• Kareem-Abdul Jabbar’s wonderful book, “On the Shoulders of Giants,” is an appreciation of Jabbar has long been open about using cannabis to treat migraine headaches. The highest-scoring player in NBA history, he retired at age 40 and would have been a great head coach — but he was blacklisted by the owners.
• Today it is hardly news when a professional athlete endorses a line of CBD products. But in 2004, when it ran on O’Shaughnessy’s front-page, it was a big story. The great running back was losing money by taking the stand he did. GlaxoSmithKline had used him as the “poster child” for Paxil, a Serotonin-Reuptake Inhibitor they were marketing for “Social Anxiety Disorder” (formerly known as “shyness.”) Williams told the media, “Marijuana is 10 times better for me than Paxil.” And, “I didn’t quit football because I failed a drug test. I failed a drug test because I was ready to quit football.” When he returned to the NFL to fulfill his contract, Mike Wallace gloated on 60 Minutes that the power of money had prevailed. Williams told Wallace, “My loyalty is to the truth, not to consistency.”
• Ball Don’t Lie honors Rasheed Wallace, Clifford Robinson and Zach Randolph — three great basketball players busted for using marijuana to help deal with the heavy pounding their bodies had to take.
• The Naulls Case: The Nanny State vs. Parents’ Rights describes a nightmare that countless parents who use marijuana have faced: Child Protective Services snatching their kids.
• The Obama Administration’s Marijuana Policy is an objective look at the record of our first African-American president in his first year in office.
• Franklin Nails ‘Decriminalization’ The director of Law Enforcement Against Prohibition explains why decriminalization is a meaningless demand.
• Dr. Abrams’ recruitment problem — A planned clinical trial of cannabis as a treatment for Sickle Cell disease couldn’t get off the ground because so many Black people knew that it worked (and didn’t want to risk being treated with a placebo when they were in severe pain).
• Joycelyn Elders, MD was too honest and outspoken to keep her job as US Surgeon General under Bill Clinton.
• Ignored as Doulas, Acknowledged as Specimens — Deborah Patterson Small forwarded an NPR piece about “black women in the development of modern gynecology, as subjects of experimentation…missing is the role of black women as midwives and nurses whose medical knowledge was passed down from generation to generation.”
• At the upcoming Super Bowl we will again have to endure a strangling of The Star Spangled Banner and glorification of the military. Before the first games of the soon-to-end NFL season, players stood for Alicia Keys singing The Appropriate Anthem. Given that most of the players are Black, why not precede football and basketball games with “Lift Every Voice and Sing?” The first verse is moving, inclusive, relatively sing-able, and doesn’t glorify bombs bursting through air. Fans singing along would be supporting their team “till victory.”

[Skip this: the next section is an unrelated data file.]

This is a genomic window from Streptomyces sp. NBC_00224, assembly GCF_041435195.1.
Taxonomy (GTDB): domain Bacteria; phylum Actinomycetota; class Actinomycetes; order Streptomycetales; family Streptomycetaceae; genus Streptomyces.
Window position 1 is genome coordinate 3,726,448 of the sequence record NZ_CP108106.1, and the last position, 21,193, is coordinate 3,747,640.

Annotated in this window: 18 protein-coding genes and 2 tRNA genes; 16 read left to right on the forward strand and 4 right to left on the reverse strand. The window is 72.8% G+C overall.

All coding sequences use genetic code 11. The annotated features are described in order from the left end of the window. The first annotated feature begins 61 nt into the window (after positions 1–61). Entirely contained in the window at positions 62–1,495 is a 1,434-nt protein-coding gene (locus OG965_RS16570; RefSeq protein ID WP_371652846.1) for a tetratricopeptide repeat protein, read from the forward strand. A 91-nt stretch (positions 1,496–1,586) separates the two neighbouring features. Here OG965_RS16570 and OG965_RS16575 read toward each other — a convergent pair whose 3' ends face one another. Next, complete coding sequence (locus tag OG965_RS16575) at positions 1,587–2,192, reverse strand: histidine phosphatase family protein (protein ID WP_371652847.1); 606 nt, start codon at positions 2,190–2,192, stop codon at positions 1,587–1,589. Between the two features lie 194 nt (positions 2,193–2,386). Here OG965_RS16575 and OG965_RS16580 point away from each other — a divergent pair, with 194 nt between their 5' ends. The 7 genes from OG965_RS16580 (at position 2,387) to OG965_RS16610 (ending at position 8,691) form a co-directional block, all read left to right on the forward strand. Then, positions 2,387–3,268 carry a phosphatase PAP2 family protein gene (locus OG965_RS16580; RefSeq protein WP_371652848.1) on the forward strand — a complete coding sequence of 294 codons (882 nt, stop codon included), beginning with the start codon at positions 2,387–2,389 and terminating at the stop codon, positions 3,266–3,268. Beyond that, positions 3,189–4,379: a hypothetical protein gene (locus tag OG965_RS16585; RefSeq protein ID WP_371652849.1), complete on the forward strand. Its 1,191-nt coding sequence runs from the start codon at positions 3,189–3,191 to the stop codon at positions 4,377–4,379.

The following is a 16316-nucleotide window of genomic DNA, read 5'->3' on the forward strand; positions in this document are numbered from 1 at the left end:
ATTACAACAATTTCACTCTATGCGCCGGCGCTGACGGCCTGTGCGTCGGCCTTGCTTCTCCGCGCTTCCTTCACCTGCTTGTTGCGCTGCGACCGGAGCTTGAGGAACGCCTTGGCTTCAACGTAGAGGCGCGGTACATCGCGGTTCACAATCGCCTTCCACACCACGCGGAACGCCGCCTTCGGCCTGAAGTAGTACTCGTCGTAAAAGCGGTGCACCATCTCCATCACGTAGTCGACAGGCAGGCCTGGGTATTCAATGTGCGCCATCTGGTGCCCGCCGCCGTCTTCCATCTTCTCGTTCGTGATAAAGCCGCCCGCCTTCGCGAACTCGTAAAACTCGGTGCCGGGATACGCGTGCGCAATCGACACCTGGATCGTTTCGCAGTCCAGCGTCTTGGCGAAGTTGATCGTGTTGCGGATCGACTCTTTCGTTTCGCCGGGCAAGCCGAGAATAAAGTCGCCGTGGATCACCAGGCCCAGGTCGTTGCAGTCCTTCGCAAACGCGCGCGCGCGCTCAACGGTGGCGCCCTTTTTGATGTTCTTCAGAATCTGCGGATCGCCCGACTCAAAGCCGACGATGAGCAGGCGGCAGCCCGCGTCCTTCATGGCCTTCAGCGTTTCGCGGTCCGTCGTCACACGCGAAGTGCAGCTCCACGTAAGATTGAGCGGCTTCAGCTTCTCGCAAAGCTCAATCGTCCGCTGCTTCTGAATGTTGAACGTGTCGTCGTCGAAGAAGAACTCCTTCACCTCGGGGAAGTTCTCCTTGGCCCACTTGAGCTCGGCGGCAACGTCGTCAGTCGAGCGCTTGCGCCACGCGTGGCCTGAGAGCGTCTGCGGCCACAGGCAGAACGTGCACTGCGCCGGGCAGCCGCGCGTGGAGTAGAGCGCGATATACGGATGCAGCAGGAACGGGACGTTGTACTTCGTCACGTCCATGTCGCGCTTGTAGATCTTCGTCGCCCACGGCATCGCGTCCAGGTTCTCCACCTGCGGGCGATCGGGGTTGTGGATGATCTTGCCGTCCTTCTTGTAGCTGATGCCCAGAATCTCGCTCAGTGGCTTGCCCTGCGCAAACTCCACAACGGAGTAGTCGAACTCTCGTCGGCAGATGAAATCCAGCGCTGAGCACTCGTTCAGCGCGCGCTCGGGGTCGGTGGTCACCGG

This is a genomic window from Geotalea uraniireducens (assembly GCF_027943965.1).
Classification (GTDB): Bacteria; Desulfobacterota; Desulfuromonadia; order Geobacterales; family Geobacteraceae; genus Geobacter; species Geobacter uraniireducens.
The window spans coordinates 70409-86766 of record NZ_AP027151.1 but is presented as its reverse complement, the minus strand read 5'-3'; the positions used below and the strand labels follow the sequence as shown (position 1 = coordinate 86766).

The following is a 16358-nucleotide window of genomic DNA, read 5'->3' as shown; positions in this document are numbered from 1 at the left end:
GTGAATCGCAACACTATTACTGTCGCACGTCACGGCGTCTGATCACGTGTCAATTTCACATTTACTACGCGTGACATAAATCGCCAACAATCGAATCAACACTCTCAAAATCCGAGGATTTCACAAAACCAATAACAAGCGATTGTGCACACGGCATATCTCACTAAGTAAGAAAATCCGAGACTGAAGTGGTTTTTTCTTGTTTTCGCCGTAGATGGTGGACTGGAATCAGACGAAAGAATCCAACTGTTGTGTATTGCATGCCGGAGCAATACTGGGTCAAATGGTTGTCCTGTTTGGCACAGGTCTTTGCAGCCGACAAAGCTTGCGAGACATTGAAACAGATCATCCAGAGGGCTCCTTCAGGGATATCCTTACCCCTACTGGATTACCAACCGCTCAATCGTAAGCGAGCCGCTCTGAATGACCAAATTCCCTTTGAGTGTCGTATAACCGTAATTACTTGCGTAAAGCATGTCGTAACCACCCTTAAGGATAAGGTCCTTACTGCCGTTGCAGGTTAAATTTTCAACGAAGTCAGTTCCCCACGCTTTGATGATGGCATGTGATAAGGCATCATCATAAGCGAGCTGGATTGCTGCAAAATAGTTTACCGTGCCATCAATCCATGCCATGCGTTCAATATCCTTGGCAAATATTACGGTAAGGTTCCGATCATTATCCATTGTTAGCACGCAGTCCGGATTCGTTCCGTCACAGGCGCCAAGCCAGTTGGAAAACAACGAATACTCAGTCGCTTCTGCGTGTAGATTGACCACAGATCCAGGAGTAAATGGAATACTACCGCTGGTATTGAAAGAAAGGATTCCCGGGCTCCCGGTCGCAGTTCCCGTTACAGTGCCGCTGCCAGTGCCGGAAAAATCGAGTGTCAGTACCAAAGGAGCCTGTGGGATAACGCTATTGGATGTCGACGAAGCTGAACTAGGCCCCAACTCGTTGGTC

Lift every voice and sing
Till earth and heaven ring,
Ring with the harmonies of Liberty;
Let our rejoicing rise,
High as the list’ning skies,
Let it resound loud as the rolling sea.
Sing a song full of the faith that the dark past has taught us,
Sing a song full of the hope that the present has brought us,
Facing the rising sun of our new day begun,
Let us march on till victory is won.
“‘Lift Every Voice and Sing’“ was publicly performed first as a poem as part of a celebration of Abraham Lincoln’s birthday on February 12, 1900, by 500 school children at the segregated Stanton School. Its principal, James Weldon Johnson, wrote the words to introduce its honored guest Booker T. Washington. The poem was set to music soon after by Johnson’s brother John in 1905. In 1919, the National Association for the Advancement of Colored People (NAACP) dubbed it “The Negro National Anthem.” (Thanks, Wikipedia)
YouTube has many renditions of “Lift Every Voice…” Many performers do something special with it. Ray Charles, the greatest piano player ever — backed by the Raelettes in pastel gospel gowns on the Dick Cavett show in 1972 — modifies the words and jazzes it up, dropping the second verse. An abbreviated instrumental version is the theme music for W. Kaumu Bell’s great show on CNN, “The United Shades of America.”
The ‘Star-Spangled Banner’ was first played during the seventh-inning stretch of a 1918 World Series game between the Cubs and the Red Sox in Chicago. US Americans were fighting in World War I and there was such patriotic fervor that Gene Debs, the antiwar Socialist who had gotten a million votes for President two years earlier, was imprisoned for sedition. Fans loved the hideous ballad so much that the team made it a regular feature and ticket sales went up. Herbert Hoover designated it “the national anthem” in 1931.
The words “under God” were added to the pledge of allegiance in the 1950s when patriotic/religious fervor had been whipped up by the Cold War against atheistic Communism. “Under God” broke the rhythm for those of us accustomed to saying “…one-nation-indivisible-with-liberty-and-justice-for-all.”
The singing of “God Bless America” during the 7th inning stretch at baseball games was introduced in response to patriotic/religious fervor following the attacks on the World Trade Center and the Pentagon on September 11, 2001.
The waves of fervor may subside a bit as the years ago by, but the pseudo-patriotic rituals go on forever.